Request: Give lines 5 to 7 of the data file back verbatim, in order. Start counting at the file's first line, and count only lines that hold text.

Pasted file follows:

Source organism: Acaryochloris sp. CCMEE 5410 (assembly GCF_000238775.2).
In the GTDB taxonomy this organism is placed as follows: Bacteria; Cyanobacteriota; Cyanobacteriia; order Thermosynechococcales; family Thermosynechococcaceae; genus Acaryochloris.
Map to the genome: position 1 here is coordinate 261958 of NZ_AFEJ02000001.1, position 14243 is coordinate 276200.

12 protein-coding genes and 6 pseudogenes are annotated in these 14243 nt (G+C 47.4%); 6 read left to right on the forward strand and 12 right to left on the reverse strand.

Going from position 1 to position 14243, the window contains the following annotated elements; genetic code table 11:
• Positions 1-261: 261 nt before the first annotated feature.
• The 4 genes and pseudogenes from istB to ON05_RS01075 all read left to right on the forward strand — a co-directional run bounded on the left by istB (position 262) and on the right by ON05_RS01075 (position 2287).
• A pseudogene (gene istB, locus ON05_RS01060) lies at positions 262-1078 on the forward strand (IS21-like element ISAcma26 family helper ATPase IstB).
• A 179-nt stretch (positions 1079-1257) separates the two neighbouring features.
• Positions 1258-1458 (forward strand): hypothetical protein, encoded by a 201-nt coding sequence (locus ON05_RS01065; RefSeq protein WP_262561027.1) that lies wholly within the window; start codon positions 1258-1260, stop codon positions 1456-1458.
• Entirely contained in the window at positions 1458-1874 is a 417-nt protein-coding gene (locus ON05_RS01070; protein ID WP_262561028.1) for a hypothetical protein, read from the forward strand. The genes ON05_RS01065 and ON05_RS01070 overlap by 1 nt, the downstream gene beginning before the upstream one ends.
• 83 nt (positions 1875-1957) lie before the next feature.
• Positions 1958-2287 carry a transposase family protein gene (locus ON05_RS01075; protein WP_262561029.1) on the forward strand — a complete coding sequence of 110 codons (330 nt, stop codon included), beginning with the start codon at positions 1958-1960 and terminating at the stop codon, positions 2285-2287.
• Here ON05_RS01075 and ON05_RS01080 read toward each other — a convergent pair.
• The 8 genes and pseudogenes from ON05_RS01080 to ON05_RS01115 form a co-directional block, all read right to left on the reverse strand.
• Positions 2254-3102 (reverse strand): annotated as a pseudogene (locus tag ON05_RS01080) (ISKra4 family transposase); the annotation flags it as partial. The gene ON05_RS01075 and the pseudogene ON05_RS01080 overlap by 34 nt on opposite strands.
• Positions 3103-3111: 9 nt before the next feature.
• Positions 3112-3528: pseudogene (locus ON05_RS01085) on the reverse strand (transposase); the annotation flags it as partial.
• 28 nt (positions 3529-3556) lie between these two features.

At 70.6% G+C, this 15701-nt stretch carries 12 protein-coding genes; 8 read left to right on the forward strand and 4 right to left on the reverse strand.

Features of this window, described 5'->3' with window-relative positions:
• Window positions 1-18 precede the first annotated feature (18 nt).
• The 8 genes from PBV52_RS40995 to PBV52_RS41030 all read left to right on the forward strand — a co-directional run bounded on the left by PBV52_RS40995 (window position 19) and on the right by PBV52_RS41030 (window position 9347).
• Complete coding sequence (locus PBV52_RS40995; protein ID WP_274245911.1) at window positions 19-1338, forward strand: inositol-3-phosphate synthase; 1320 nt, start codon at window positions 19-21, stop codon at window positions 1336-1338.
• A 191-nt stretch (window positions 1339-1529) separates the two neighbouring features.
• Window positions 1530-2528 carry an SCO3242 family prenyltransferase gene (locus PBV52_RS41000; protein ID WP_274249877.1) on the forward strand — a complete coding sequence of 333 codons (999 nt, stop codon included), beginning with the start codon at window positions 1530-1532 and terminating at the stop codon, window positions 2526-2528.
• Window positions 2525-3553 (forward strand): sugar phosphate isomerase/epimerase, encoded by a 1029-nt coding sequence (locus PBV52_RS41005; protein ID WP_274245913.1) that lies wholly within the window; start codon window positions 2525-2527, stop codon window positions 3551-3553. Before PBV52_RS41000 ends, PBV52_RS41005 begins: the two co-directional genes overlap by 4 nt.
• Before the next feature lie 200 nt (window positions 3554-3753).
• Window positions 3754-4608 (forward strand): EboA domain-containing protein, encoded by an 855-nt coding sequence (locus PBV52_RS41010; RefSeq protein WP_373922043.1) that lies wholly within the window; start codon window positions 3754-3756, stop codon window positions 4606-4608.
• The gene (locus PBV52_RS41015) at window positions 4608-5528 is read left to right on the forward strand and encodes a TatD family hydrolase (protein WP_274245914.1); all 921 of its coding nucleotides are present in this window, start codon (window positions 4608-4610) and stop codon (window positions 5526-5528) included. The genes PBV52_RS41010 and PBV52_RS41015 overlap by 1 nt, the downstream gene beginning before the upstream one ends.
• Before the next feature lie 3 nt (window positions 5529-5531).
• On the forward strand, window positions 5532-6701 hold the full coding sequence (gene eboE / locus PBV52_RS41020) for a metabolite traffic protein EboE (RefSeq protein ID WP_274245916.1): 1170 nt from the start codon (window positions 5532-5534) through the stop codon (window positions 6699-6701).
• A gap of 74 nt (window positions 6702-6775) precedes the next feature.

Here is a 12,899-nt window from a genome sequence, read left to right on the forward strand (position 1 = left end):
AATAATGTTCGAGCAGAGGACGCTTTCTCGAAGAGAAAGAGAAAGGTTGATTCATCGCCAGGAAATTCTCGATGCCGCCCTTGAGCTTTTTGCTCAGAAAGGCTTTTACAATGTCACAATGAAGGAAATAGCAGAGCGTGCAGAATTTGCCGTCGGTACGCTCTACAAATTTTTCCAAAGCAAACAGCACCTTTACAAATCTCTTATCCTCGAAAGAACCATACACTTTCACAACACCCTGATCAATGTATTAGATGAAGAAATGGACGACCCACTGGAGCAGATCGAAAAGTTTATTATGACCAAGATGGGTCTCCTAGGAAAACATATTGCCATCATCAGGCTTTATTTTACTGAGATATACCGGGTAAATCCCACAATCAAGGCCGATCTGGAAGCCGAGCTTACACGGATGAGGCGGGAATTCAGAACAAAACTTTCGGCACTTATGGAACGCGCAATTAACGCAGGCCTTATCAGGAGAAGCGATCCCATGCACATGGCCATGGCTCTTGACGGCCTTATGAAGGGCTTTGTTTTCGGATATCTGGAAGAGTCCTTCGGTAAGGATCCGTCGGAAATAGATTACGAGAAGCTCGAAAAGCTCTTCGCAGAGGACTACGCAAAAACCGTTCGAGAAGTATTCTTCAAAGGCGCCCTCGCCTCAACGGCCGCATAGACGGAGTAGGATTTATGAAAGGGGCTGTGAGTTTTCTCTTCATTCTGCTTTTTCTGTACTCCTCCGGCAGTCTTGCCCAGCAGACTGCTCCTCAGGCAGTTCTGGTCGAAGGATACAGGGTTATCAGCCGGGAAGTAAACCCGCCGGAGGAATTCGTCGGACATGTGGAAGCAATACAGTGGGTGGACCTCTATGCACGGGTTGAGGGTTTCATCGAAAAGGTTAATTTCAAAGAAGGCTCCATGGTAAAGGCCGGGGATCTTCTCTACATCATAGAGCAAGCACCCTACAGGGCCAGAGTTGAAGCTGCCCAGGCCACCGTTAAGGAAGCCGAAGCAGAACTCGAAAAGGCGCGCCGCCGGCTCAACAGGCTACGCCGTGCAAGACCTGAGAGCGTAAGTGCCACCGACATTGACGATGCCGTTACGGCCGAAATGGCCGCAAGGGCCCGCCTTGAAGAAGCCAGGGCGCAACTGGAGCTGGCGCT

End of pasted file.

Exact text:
Going from position 1 to position 14243, the window contains the following annotated elements; genetic code table 11:
• Positions 1-261: 261 nt before the first annotated feature.
• The 4 genes and pseudogenes from istB to ON05_RS01075 all read left to right on the forward strand — a co-directional run bounded on the left by istB (position 262) and on the right by ON05_RS01075 (position 2287).